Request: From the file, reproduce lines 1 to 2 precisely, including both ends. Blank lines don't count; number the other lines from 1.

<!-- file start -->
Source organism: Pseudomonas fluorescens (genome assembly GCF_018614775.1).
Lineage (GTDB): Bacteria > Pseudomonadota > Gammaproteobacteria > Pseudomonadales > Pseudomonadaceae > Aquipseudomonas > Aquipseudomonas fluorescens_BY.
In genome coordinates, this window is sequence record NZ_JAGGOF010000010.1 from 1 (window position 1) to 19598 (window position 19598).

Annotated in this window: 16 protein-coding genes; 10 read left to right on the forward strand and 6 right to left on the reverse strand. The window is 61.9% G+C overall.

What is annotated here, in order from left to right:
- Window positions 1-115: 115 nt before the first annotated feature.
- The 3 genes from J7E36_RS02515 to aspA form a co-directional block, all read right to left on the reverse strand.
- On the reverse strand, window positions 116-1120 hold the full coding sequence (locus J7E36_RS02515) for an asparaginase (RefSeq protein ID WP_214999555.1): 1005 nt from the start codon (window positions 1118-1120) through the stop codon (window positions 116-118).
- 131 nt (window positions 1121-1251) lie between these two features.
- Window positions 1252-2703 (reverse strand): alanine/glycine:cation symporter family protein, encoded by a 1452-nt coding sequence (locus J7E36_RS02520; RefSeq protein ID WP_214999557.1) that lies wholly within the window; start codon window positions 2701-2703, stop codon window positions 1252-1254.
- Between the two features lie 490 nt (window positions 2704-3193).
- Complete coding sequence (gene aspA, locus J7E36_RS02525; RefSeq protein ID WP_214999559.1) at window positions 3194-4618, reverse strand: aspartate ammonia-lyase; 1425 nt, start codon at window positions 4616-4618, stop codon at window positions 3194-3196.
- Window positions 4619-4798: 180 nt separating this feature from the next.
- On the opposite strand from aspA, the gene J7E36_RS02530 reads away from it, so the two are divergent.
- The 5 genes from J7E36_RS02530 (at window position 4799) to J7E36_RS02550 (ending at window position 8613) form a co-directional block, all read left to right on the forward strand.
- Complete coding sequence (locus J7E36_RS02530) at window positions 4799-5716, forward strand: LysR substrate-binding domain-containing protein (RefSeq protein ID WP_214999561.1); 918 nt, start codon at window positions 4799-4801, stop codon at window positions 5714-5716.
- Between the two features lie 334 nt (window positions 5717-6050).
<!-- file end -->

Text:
Source organism: Pseudomonas fluorescens (genome assembly GCF_018614775.1).
Lineage (GTDB): Bacteria > Pseudomonadota > Gammaproteobacteria > Pseudomonadales > Pseudomonadaceae > Aquipseudomonas > Aquipseudomonas fluorescens_BY.